FEAGA honored two outstanding gallerists at ART | 44 | BASEL

This year’s FEAGA AWARD ceremony honored two outstanding gallerists, each having achieved acclaimed merits in the field of arts and the art market.

The lifetime achievement this year went to Leslie Waddington for his efforts in creating and directing an exemplary gallery of high international standing. The laudation was presented by Sir Nicholas Serota, Director of the Tate Gallery.


Ani Molnar, runnig her young but already internationally recognized gallery in Budapest, Hungary, received the award for creativity and new inspiration as well as for exempary cooperation with the art community. The laudation was presented by Hans Knoll, gallerist in Vienna and Budapest.

A tribute to Leslie Waddington

FEAGA Award Basel 2013

There are very few dealers who can claim really long service in the premier battalion of the art world. Many of the most famous survive only one campaign, promoting the artists of their own generation. A few also succeed as agents for the next generation. Almost none are successful for as long as thirty years. Leslie Waddington, who celebrates his eightieth birthday next February, has been on the front line for more than fifty years and is a now a campaign veteran without equal in the profession.

Longevity and endurance are both to be admired. However, this morning his peers and competitors in the art trade, as well as curators and critics, honour him for his energy and imagination, for his loyalty to artists rather than fashion and for his commitment to transparent, fair and ethical practice. I have never ever heard anyone complaining about a poor or sharp deal from Leslie Waddington.

The strengths of Leslie’s approach to the art of dealing come from his background and formation. The soft lilt of his voice reminds us that he was born into a Jewish family in Ireland and he has always been a slight outsider in the London art establishment. His father, Victor, ran a successful gallery in Dublin for thirty years, dealing in Irish artists such as Jack Yeats and works from the School of Paris- small paintings and works on paper by Matisse, Picasso, Rouault and Soutine. However, Leslie’s spiritual and intellectual root lies in the literature rather than the art of Ireland, especially in the writings of James Joyce and in the modernist tradition as it developed in Paris between the wars. It was this interest that took him to Paris and the Sorbonne in the early fifties, rather than to a British university. There he encountered existentialism, Sartre, Giacometti and Camus and gained a respect for the intellectual that has conditioned the whole way he has lived his life. It made him open to the work of Samuel Beckett in a way that was unusual in Britain in the fifties and sixties, but it also gave him an abiding interest in words and literature that has allowed him to keep the daily machinations of the art world at a distance.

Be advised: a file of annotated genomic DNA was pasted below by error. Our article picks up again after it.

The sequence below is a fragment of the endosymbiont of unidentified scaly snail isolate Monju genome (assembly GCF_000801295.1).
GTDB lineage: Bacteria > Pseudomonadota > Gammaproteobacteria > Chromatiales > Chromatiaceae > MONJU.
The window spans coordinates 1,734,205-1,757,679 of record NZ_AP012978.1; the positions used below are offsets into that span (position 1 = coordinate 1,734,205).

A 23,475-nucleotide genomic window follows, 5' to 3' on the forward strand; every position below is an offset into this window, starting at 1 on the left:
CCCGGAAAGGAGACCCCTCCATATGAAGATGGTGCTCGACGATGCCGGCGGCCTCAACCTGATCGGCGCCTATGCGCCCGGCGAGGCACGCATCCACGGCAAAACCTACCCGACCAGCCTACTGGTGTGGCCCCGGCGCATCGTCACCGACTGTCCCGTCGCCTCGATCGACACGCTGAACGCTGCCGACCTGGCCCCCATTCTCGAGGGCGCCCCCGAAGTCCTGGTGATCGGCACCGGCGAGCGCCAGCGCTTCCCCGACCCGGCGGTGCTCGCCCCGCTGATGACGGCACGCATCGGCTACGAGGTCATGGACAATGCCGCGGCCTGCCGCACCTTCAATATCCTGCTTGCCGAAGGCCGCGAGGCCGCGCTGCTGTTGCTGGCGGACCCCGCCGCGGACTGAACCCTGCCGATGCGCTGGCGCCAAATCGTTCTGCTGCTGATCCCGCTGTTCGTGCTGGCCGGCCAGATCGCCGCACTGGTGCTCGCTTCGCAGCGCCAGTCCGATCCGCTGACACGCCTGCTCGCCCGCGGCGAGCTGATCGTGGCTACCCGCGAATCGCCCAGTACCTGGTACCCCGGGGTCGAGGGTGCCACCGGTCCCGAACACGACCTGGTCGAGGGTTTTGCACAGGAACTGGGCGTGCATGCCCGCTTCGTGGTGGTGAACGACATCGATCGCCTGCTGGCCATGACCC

It is that regard for intellect and for the pleasures of conversation that makes him such a great companion.  It has brought him respect from critics, including David Sylvester and Clement Greenberg, the friendship of artists such as William Turnbull or Patrick Heron and a close association with powerful collectors such as Alistair McAlpine or EJ, ‘Ted’ Power. Leslie is quick in his wit, instinctive and decisive in his choices, both in art and in people. He has no time for the grand public occasion. He is at his best in a conversation around a small dinner table where his erudition and knowledge of French literature and philosophy can bring illumination and humour to the gathering. However, he can be impatient with others who are slow or cautious in their deliberations and generally has not much time for museums, with their committee structures, slow processes and even slower payments of his invoices.

In 1957, Victor Waddington decided to move his gallery from Dublin to London. He was joined in the new business in 1958 by his 24 year old son, Leslie. Initially, the Gallery continued on a familiar path, but by 1960 Leslie’s influence had brought the emerging St Ives painters to the Gallery with one person shows for Heron, Hilton, Frost, and Wynter and later others including Hitchens and Frink. In the early sixties London discovered post war American art, rapidly embracing Abstract Expressionism, Pop and the emergent Colour Field painting. Leslie, along with James Mayor at the Mayor Gallery, John Kasmin at Kasmin Gallery presented enormously influential shows of Louis, Noland, Olitski, Poons and others. By the mid sixties, Kasmin and Waddington, along with Alex Gregory Hood’s Rowan Gallery, were also showing Anthony Caro’s coloured welded steel sculpture and what became known as ‘The New Generation’ following Bryan Robertson’s exhibitions at the Whitechapel Art Gallery in 1964 and 1965.  Waddington became independent of his father in 1966 in forming Waddington Galleries with Alex Berstein of Granada television as his silent partner. Over the next decade he showed the new sculpture of Turnbull, Tucker, Scott, Bolus and Annesley alongside the American painters, Heron, Hilton, and Frost, presenting a powerful case for Abstraction. McAlpine bought extensively, later making a major gift of his collection of contemporary sculpture to Tate.